International Ice Hockey Federation

Kazakh domination

Kazakh domination

Favourites find back after early shock

Published 24.04.2018 19:17 GMT+2 | Author Martin Merk
Kazakh domination
Kazakhstan's Dmitri Grents tries to score against Great Britain. Photo: Laszlo Mudra
There was some upset alarm in the air again when Great Britain started with a lead but eventually Kazakhstan found back and won 6-1.

The victory puts Kazakhstan at the top of the standings as the lone team with the maximum of six points from two games. Italy, Poland, Great Britain and Hungary have three points apiece with a 1-1 record while top-seeded Slovenia is at the bottom end with zero points.

Kazakhstan outshot Great Britain 42-25 after a more balanced first period and ended Britain’s dream of a second upset victory in a row after having beaten top-seeded Slovenia on Sunday.

“Despite the score the game was very tough. Great Britain plays fast and committed hockey. It was a good game,” said Kazakh national coach Galym Mambetaliev. “What helped us is that our guys played patiently and that they started to play simpler.”

The British were the first to have scoring opportunities and it just took them two-and-a-half minutes to open the scoring. It was a hard shot from the left side that went past Henrik Karlsson, who had a shutout in his debut with Kazakhstan two nights before against Hungary. Luke Ferrara was the British player who defeated him first. And it was also the first goal for the 24-year-old from the Coventry Blaze in his first IIHF tournament for the men’s team.

However, that was it. The longer the game went, the better Kazakhstan played, the better they used their skill and the better they capitalized on their scoring opportunities.

“They are a good team. We skated very hard the first 30 minutes. I don’t think it was a 6-1 game even though it was 6-1 on the scoreboard. Maybe we did some mistakes. We seem to struggle also at junior level against Kazakhstan because they are so skilled and move fast,” Great Britain head coach Peter Russell said. “It was a skating game with a lot of skill, against Poland it will be more of a battle.”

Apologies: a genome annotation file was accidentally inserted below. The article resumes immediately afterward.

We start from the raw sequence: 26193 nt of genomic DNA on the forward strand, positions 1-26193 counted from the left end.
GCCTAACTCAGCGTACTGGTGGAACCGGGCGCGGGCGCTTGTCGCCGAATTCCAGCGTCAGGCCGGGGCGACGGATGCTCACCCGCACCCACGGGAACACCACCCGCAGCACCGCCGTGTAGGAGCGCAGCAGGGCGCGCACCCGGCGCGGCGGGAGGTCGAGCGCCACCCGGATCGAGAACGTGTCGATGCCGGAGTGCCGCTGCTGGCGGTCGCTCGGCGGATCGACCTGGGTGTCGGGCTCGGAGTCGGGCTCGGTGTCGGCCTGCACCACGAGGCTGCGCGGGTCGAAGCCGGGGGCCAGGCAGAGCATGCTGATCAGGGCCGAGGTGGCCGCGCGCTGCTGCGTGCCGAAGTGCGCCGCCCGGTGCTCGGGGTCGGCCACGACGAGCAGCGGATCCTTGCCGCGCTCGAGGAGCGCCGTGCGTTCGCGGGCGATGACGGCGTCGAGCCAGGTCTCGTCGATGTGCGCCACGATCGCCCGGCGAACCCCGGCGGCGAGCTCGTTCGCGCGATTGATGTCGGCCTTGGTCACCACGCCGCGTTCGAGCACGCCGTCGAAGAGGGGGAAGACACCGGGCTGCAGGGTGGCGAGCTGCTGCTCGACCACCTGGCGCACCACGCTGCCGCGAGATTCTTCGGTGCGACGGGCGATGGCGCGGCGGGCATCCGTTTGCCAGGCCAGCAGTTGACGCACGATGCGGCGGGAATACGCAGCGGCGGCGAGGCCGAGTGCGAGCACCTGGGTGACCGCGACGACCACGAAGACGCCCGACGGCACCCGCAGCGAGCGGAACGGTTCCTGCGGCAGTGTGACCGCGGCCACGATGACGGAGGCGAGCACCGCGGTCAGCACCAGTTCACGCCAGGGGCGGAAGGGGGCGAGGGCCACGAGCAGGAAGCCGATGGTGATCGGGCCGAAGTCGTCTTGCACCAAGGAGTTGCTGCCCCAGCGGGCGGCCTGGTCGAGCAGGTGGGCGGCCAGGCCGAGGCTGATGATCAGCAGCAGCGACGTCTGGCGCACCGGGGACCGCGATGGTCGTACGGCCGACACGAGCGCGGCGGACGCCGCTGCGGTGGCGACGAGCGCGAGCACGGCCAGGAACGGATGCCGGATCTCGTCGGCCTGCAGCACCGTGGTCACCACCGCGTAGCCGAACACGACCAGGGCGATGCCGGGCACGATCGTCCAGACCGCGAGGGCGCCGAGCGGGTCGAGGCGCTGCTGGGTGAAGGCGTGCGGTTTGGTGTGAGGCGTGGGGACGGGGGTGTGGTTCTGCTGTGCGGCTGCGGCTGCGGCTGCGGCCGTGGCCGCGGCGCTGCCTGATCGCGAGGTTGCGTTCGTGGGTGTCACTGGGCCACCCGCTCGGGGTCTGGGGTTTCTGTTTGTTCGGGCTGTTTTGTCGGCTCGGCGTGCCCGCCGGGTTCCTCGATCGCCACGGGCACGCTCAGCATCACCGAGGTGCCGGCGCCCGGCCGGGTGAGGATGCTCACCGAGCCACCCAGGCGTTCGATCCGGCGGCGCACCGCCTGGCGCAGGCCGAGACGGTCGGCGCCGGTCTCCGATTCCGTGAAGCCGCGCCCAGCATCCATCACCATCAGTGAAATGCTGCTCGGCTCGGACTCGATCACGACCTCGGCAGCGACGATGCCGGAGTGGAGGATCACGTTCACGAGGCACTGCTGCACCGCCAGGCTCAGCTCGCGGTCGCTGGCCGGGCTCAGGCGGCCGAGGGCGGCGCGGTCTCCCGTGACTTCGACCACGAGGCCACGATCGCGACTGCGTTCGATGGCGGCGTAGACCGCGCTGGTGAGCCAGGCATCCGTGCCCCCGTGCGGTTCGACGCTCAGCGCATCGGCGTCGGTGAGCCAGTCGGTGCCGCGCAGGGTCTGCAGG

Already in the opening frame the Kazakhs reacted to the early wake-up. Their second power play with some tic-tac-toe passing eventually led to a tied game late in the opening frame. Nikita Mikhailis brought the puck to the crease with a diagonal pass to Yaroslav Yevdokimov, who found Dmitri Grents on the left side to make it 1-1.

The second period was open for a long time until the puck went into the British net. Artemi Lakiza sent off a shot from the blueline through traffic and with screening work from Ivan Kuchin right in front of British netminder Ben Bowns that was deflected high by Anton Sagadeyev. The officials had a look on the video to make sure everything was according to the rules and eventually gave green light for the goal that was credited to Sagadeyev. And that wasn’t it. Two minutes later Roman Starchenko got the puck at the right face-off circle from Ivan Kuchin and netted it for the two-goal lead.

It was a deserved two-goal lead as the Kazakhs lifted the game during the second period and were close to another marker with a post shot late in the period in which they outshot the British 14-6.

The third period didn’t start well for the British either but there was more reason to cheer for the Kazakh fans at the arena. After Yevgeni Rymarov’s drop pass from the end boards to Roman Starchenko the latter scored his second goal of the day at 1:58. Four minutes later the puck was in the British net again. Lakiza sent the puck to the net where Mikhailis tipped it in. Then it was Alikhan Assetov’s turn who entered the British zone and beat goaltender Jackson Whistle, who had replaced Bowns just 49 seconds earlier, with a long shot.

“We started bad but then we changed our game and were more in front of the net of the opposing team. We started having more shots,” said Starchenko, who despite his two goals wasn’t entirely satisfied.

“I’m maybe 50 per cent happy. I had more chances to score and our power play was bad.”

But if the Kazakhs continue to play like in the second and third period, they will remain a strong contender for promotion. “We will win [the tournament],” Starchenko promises with a smile.

 

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